She woke up people in China
On Feb. 28 2015, Chai Jing, a former popular Chinese investigative journalist, released an almost 2-hour documentary named Under the Dome to reveal China’s air pollution situation. The documentary raised public attention about China’s heavily polluted air because it was a comprehensive look at air pollution with accurate statistics. The video went viral with more than 300 million viewers as of September 2016. She was self-funded with about 160,000 dollars that was almost all savings from her writing income and job as a journalist and host in CCTV. The documentary looked like a TED talk: she stood in the center of the stage and used PowerPoint, short videos and animations to help her audience to understand about how serious the air pollution was.
Chai’s speech opened with a darkened stage, lit only by a spotlight. She came out of the backstage slowly, dressing very simply in white cotton tops and blue jeans. She was 5 feet 4 inches and about 50kg. In the stage she looked small and slim. She was just wearing minimal makeup, matching her bob haircut, to look pale and natural.
When she started to speak, in a serious and peaceful tone, people would find the power behind her small body. It was a kind of calming power. All of her gestures and poses were restrained. She never made exaggerated movements, even though she talked about horrible facts. She just folded her arms, put her hand up from time to time.
At the beginning of the documentary, Chai told her audience that pregnancy changed her destiny. Her daughter had tumor in the womb, so she quit her job to take care of her baby. She thought the cause of tumor was the air pollution. Fortunately, her baby recovered fully through the surgery since birth. However, Chai feared that one day her daughter would ask her, “Why isn’t the sky blue? Why do you always keep me indoors?” when they lived in Beijing that was polluted 175 days within a year. Therefore, Chai began to investigate and interview this important air quality issue in China.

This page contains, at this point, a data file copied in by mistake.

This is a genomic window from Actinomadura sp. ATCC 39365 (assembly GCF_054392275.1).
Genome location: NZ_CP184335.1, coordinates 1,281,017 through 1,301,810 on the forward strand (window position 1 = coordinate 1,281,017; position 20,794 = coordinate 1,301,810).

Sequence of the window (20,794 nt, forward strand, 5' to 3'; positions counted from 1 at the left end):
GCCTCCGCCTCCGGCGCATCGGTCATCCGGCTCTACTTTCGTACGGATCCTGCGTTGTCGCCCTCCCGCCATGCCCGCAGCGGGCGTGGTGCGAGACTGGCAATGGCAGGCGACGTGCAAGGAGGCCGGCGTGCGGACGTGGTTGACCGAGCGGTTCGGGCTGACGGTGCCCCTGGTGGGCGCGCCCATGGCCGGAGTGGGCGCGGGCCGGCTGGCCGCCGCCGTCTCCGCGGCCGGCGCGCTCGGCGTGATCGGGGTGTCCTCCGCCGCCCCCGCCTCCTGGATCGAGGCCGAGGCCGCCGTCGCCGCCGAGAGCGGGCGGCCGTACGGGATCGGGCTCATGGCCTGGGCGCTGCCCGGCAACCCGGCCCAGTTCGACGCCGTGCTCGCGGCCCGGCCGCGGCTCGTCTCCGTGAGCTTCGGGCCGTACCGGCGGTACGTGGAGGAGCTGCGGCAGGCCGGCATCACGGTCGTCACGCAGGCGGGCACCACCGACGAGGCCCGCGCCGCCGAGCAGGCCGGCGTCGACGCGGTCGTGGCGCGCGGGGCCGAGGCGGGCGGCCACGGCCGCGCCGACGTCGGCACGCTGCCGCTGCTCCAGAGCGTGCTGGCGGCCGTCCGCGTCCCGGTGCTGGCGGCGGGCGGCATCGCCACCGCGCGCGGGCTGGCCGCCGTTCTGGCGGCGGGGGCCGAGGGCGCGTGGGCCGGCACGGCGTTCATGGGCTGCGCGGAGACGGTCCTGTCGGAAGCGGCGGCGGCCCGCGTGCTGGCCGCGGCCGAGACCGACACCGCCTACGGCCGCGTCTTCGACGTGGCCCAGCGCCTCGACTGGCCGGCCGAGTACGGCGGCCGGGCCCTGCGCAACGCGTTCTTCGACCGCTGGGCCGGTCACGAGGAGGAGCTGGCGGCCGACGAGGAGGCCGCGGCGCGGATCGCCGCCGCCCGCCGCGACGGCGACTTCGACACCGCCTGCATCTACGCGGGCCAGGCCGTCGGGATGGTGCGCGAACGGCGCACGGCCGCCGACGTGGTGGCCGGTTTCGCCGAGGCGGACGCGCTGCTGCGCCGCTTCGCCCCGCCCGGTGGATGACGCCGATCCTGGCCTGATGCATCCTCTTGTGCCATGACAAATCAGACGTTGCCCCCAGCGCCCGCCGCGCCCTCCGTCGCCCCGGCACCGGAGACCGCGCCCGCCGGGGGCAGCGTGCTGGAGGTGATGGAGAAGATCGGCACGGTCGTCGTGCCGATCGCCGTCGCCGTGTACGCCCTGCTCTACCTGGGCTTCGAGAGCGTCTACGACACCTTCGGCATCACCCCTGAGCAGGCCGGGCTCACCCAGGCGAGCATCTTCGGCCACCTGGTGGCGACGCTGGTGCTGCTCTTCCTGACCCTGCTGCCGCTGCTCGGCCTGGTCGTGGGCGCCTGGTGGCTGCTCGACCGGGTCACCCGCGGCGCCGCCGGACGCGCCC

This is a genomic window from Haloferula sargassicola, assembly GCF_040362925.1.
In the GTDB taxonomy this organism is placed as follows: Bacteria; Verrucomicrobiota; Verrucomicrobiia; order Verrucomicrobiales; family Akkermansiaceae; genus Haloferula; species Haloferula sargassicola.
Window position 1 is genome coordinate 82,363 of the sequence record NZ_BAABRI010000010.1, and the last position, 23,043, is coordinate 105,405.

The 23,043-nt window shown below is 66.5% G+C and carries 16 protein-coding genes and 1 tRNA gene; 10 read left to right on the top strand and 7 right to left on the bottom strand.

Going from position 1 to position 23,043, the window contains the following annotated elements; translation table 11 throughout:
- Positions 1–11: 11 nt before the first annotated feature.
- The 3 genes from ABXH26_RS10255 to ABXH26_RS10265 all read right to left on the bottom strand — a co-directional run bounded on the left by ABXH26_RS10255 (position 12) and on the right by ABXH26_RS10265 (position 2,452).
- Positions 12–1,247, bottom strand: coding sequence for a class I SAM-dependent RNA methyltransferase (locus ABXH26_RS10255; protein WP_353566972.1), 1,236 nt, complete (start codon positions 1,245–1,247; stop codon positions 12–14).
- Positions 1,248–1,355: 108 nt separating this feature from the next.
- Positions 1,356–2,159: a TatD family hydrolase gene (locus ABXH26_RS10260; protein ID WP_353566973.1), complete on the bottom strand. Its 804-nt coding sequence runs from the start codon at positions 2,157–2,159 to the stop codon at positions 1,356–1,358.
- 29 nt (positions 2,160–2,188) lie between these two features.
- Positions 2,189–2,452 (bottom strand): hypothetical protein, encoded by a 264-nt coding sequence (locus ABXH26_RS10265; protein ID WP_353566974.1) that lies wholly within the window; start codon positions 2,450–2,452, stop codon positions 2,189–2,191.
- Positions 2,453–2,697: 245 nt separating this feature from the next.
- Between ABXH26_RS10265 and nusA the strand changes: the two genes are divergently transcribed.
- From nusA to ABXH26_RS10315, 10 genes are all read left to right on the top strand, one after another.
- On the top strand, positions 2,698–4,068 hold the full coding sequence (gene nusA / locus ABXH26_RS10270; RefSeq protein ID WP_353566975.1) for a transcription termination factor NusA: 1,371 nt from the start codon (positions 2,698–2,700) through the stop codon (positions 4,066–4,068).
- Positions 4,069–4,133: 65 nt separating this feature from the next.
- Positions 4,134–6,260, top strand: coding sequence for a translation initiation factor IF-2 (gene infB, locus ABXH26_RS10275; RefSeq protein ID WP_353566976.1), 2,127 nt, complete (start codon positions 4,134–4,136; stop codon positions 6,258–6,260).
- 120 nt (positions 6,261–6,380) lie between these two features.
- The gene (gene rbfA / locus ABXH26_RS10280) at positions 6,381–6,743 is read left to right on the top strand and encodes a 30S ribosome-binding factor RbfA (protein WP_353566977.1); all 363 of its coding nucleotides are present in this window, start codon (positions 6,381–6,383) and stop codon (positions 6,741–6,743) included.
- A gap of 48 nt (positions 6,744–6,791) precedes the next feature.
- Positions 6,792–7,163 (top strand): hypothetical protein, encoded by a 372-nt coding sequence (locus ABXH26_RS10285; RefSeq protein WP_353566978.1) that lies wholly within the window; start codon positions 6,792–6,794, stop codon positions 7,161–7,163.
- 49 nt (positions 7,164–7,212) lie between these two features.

In the documentary, Chai showed the results of her one-year research. She visited some factories and interviewed government officials and environmental experts. Based on her research, she criticized state-owned energy companies, steel producers, coal factories and the government for failing to implement valid management and regulation on pollution, and called on the people to take action. The documentary was widely described as China’s environmental awakening.
Many people praised the boldness of Chai’s work. I also really admire her. As a mother, she made efforts to change the world for her daughter to grow up under the blue sky. As an independent media professional, She used her influence and stood up to provide the public with scientific knowledge about smog. She pointed out this powerful enemy China are facing on her own and educated young people to become environmentalists. She achieved the impossible.
I had met Chai once before in Fangsuo bookstore in Guangzhou. It was a lecture and book sale and signing. Some people lined up half an hour in advance. Because of the hot air, the new book written by Chai became wet with sweat in their hands. Large queues formed at the bookstore and snaked the way down the entrance, so almost one hundred staff kept order in the line. The bookstore had already closed. Any sounds made at the front of the line would cause people in the back to ask, “Is she coming? Already coming?”
When she stepped onto the stage, the room erupted into wild cheers and applause.
She signed for readers after the lecture. Consequently, books were sold out in the bookstore.
There is no doubt that Chai is one of the most popular journalists in China. She reported a serious pandemic, SARS, on the front line in 2003. She interviewed people in the Renmin hospital, the hardest hit by SARS.
Sometime she is extremely sharp. The interviewed official said other journalists never asked questions like her, and she stuck back that she never know such an unprofessional leader before. Sometimes she is gentle and kind. When Jiaxin Yao’s mother cried in the room, she walked into the room and put her hand on this sad mother’s shoulder.
She is deeply trusted and supported by people. She is softly spoken but she is regarded as the fighter in journalism.
In the lecture, her friend, Kui Yang, a publisher also went to support her. He talked to thousands of audience, “People labeled Chai too much: public intellectual, opinion leader or Huiyin Lin of the new era.” Chai just sat on the very edge of the white chair, impassive and expressionless. Her eyes were focused straight out and touched her black scarf. She knew that she cannot be loved by all, but she insisted that she was doing the right thing.
She is brilliant and talented. She exerts her own power and influence to improve the society and undertakes responsibility of a journalist. She really inspires me a lot.